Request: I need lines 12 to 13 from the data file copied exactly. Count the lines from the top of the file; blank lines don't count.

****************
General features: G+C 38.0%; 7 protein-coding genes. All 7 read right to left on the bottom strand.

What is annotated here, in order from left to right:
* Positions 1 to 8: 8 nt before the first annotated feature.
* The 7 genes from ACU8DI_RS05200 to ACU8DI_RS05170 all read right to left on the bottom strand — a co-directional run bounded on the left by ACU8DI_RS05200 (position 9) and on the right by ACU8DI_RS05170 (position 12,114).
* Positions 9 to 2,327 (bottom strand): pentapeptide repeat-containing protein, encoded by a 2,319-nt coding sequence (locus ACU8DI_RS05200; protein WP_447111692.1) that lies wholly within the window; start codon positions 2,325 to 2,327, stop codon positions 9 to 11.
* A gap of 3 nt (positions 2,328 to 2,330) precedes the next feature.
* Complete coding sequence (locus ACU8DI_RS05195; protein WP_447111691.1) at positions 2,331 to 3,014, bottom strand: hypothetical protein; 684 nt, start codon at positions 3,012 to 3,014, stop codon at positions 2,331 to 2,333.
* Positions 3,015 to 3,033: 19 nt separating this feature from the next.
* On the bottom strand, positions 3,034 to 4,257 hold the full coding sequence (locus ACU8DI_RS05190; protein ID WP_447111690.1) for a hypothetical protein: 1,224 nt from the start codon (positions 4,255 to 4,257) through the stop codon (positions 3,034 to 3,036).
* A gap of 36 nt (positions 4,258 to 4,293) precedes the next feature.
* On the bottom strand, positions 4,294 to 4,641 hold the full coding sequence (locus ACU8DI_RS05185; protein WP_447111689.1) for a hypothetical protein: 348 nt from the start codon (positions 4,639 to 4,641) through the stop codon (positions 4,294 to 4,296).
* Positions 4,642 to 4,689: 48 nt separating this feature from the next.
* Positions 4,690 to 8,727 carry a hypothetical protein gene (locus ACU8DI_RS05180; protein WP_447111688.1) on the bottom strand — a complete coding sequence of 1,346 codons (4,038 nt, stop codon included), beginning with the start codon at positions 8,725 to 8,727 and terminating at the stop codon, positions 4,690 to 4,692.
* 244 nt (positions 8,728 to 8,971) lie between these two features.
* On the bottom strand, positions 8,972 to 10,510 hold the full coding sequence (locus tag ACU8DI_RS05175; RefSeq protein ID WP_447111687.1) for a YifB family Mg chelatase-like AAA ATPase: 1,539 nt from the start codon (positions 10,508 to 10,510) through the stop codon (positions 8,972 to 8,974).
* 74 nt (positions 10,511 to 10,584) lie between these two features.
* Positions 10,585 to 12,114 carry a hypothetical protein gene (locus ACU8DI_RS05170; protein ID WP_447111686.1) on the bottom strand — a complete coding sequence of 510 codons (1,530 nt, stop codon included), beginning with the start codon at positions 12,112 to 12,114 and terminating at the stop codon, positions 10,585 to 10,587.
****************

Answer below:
* Positions 4,642 to 4,689: 48 nt separating this feature from the next.
* Positions 4,690 to 8,727 carry a hypothetical protein gene (locus ACU8DI_RS05180; protein WP_447111688.1) on the bottom strand — a complete coding sequence of 1,346 codons (4,038 nt, stop codon included), beginning with the start codon at positions 8,725 to 8,727 and terminating at the stop codon, positions 4,690 to 4,692.